Henrik Stenson, himself the subject of scrutiny for accusations of taking his on course frustrations out on his own golf clubs, insists that Flesch’s comments are much more likely a sheen of bravado and good storytelling than an indication that Flesch has a real problem.
Stenson espoused, in an unusually thick Swedish accent, “I mean, so he broke a few clubs. Honestly, what the [bleep] are we doing here? Honestly?”
“It’s not like Fox Sports is going to pull him from the air for any of this. If this was a problem, why are we just now hearing about it when Steve is preparing to return to competition on the PGA Tour Champions circuit?”
Incidents of Violence against Golf Clubs
This revelation of golfer-on-club violence isn’t necessarily news to those in the industry or those who have followed Flesch’s career closely.
Despite his claim that he was never formally disciplined or fined for on-course behavior, there were whispers of an “incident” involving a driver and the trunk of a pine tree at the 1998 BellSouth Classic.
In another incident, alligators became innocent bystanders who were sent swimming for cover at Harbour Town in 2000 when Flesch’s putter met its demise in the shallow lagoons at the MCI Classic when Flesch “tossed” his putter to his caddie, only to “miss” by 10 feet to the right and 3 feet high.
Golfer-on-Club Violence problem
A recent survey of PGA Tour professionals’ clubs indicate that the problem goes largely unreported. While the Tour has taken active steps to address issues such as slow play and lackluster fields at non-major tournaments, the number of club violence incidents reported to Tour headquarters has remain constant, drawing only a few official investigations and reprimands.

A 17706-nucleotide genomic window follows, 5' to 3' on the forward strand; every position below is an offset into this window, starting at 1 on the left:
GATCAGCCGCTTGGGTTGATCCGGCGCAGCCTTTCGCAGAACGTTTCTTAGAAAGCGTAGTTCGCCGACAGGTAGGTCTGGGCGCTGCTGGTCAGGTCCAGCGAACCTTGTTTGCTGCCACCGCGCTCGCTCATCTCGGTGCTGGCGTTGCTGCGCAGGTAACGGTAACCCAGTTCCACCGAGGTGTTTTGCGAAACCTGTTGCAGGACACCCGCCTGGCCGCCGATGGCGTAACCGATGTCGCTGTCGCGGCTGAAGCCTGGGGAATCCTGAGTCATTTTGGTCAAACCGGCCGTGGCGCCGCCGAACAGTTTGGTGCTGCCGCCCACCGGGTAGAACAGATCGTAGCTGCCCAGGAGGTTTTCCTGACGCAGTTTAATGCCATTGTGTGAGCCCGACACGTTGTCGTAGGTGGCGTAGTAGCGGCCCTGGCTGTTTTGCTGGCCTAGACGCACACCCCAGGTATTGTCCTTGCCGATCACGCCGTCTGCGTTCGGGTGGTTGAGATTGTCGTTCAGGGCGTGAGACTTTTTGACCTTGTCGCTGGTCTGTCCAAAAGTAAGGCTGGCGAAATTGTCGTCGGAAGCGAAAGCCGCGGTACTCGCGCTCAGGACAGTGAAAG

As recently as 2015, the most recent year for which data is available, 1 out of every 14 clubs on Tour reported being a victim of violence at the hands of their PGA Tour player.
On a typical Tuesday or Wednesday at a PGA Tour Stop, tour reps of the major manufacturers are having to construct and fit no less than two dozen clubs per day, on average. At the larger field events, such as the major tournaments or the Players or Memorial Tournament, the numbers are even higher.
The PGA Tour and Tour Champions officials have yet to make an official comment on Flesch’s statement. There’s been no indication as of yet whether he will face any sort of discipline or suspension once he’s officially eligible for the Champions Tour in 2017.
A small group of 4-irons and hybrids have staged a protest outside the Fox Sports studios, demanding that Flesch be fired from his analyst position and vowing that Flesch will have to complete his competitive career without their support.
A Srixon spokesperson confirmed that the company is “reviewing” their relationship and sponsorship their longtime pitch man. And a California man has started an online petition seeking to have Flesch banned from the Champions Tour before his career there has even begun.
Flesch has remained in the public eye since his podcast interview aired, taking to Twitter, lambasting the nominees in this year’s Presidential election and lamenting the struggles of his beloved Cincinnati Bengals, while remaining mum on the growing public outrage of his club-breaking past.
Stay tuned to OneBeardedGolfer.com for more breaking news as new details become available on this story.
Thank you for reading all the way to the end. If you haven’t figured it out by now, this is a spoof. This entire story, except for the The Clubhouse with Shane Bacon podcast, was fictitious. It probably shouldn’t have been written and certainly shouldn’t be read.
Steve Flesch is a good guy and a friend to OneBeardedGolfer.com. And the podcast interview was very entertaining, and my entree to The Clubhouse with Shane Bacon podcast, which I thoroughly enjoy and heartily recommend.